The two regions have some important similarities and differences. Both contain mountain ranges, the highest in the Los Angeles area being Mt. Baldy at just over 10,000 feet, while Switzerland’s Dufourspitze tops out at just over 15,000 feet. Los Angeles County is about 4,000 square miles, while the country of Switzerland is four times its size at 16,000 square miles. The population of Los Angeles county is about 10 million, while Switzerland’s population is close at about 8.5 million.

Both Los Angeles's and Switzerland’s transportation systems were publicly owned until the Swiss system became privatized in 1999, with shares owned by the separate Swiss cantons. The LA system serves about 1,433 square miles, while Switzerland’s system services about 3,308 square miles. Operating costs are similar; Los Angeles has an $8 billion budget compared with just over 10 billion Swiss Francs (about $10.5 billion USD). Swiss trains serve over 880,000 people per day, with ridership in Los Angeles estimated at 178,000 per day.

Social structure can help us understand some of the differences in public transportation. Most notably, the Swiss rail system has been operating continuously since the nineteenth century, before the introduction of the automobile.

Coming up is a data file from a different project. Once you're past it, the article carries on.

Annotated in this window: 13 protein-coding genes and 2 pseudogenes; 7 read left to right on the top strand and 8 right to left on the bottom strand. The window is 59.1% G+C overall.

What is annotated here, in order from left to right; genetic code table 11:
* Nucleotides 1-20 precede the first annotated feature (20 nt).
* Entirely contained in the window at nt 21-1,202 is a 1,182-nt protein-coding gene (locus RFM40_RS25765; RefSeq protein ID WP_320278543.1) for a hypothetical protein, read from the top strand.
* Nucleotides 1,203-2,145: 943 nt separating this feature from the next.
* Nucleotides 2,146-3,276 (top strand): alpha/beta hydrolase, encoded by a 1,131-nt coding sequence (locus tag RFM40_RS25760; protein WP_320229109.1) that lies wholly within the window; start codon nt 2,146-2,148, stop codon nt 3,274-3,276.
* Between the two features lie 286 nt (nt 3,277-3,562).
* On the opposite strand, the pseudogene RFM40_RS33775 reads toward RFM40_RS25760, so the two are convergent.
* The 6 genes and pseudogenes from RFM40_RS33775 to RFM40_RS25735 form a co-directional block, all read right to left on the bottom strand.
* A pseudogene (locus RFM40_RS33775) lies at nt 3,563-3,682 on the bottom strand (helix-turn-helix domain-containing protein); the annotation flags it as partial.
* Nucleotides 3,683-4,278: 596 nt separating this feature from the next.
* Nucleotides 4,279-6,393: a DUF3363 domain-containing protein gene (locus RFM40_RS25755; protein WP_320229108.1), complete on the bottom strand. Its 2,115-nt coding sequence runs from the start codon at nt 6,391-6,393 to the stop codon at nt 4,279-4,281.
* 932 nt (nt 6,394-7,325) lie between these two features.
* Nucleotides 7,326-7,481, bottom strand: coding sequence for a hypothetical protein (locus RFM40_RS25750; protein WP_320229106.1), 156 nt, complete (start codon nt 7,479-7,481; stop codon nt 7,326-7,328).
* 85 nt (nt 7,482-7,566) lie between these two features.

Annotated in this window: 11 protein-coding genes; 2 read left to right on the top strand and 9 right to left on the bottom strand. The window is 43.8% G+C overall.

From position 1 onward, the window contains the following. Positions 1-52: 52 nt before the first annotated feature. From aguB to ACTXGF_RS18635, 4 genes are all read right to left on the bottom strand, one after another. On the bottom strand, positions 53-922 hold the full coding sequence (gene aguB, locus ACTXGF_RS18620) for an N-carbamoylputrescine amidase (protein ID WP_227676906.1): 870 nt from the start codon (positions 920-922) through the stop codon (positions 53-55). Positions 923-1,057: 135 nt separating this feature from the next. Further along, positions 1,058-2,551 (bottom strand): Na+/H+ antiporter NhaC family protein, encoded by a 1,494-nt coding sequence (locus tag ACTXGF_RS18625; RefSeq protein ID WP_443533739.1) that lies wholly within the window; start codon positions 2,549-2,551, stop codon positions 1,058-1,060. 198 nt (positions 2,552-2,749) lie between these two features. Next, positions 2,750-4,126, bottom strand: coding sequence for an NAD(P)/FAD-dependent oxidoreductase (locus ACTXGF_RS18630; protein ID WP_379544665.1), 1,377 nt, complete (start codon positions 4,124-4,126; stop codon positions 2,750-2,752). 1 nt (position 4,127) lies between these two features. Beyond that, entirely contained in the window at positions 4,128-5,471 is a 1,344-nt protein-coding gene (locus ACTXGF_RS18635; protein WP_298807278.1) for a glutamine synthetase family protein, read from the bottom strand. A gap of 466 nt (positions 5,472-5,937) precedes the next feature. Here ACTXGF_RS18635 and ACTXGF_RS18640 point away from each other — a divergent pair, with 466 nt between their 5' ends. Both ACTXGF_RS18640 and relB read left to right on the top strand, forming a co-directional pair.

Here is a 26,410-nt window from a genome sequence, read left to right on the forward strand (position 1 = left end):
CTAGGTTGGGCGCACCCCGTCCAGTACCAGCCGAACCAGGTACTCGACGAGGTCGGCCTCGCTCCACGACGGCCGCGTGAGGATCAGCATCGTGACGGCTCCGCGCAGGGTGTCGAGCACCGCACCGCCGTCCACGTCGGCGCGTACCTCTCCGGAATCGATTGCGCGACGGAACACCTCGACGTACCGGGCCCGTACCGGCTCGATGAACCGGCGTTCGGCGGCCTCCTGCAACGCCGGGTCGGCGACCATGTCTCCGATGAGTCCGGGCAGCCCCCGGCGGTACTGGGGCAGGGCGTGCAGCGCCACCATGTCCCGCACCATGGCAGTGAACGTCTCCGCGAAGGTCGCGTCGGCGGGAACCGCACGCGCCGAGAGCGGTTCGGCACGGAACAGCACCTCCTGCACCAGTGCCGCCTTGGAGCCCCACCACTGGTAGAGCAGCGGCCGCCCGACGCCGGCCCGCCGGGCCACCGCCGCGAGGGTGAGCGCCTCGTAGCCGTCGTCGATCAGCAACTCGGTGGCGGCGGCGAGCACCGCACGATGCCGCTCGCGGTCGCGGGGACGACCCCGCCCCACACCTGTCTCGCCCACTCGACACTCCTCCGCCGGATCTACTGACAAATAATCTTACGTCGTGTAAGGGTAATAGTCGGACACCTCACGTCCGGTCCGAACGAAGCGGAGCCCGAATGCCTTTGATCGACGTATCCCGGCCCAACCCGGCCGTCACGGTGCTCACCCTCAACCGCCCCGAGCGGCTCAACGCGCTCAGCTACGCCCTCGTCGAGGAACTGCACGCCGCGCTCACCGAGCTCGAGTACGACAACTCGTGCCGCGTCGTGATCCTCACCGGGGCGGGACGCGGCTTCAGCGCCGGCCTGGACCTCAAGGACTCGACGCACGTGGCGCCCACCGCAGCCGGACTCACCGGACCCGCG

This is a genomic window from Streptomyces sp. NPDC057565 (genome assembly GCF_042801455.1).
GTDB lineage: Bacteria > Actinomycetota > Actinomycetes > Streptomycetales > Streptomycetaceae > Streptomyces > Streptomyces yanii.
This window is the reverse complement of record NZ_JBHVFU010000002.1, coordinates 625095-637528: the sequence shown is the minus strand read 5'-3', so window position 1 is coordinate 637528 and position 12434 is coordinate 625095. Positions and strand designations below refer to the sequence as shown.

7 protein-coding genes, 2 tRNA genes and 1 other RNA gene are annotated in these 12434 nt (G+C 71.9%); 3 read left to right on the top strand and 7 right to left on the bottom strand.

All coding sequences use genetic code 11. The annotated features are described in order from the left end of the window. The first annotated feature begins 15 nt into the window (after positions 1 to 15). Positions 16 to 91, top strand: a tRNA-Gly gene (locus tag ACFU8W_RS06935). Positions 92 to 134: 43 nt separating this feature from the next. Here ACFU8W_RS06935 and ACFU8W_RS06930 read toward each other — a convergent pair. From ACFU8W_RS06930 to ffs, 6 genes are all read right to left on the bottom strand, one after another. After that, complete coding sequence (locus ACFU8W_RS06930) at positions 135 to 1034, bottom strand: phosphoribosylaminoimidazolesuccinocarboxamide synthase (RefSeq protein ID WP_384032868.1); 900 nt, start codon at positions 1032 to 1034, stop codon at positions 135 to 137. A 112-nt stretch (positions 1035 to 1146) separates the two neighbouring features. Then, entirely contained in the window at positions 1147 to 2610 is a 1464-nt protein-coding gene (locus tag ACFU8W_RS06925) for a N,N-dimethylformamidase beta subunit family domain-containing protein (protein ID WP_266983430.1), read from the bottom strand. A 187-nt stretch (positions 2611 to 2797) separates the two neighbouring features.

By contrast, Los Angeles is a far newer city than Swiss cities and towns. Los Angeles’s suburban areas were constructed after the automobile, and its urban planning is distinctly car centric. Between 1910 and 1930 the city’s population increased almost fourfold, with suburbs emerging over the next several decades as the area’s interstate highways were built. Affluent L.A. residents are less likely to take public transportation; a 2018 survey found that just 1 in 8 bus riders earned over $50,000 a year, while nearly 2 in 3 had incomes under $20,000. In Los Angeles, transportation disparities reflect income inequality. Transportation both reflects and reproduces social structure: the patterns and practices that shape society.

Saturday Night Live’s Californians sketches—where every conversation eventually leads to a discussion of driving directions—is a pretty accurate description of how central driving is to living in this region (minus the airhead accent). Ironically, the car culture that is often associated with the area is the least appealing aspect of living here because traffic has made travel by car stressful, time consuming, and environmentally unsustainable.

We might argue that LA traffic and high Swiss driving costs disincentivized driving, but the structure of public transportation in Switzerland makes it more practical to get around without a car. What structural factors shape transportation options where you live?

Comments

Some of the variations in public transportation can be explained by our societal make-up. Switzerland's rail network, in particular, has been in continuous operation since the nineteenth century, long before the advent of the automobile.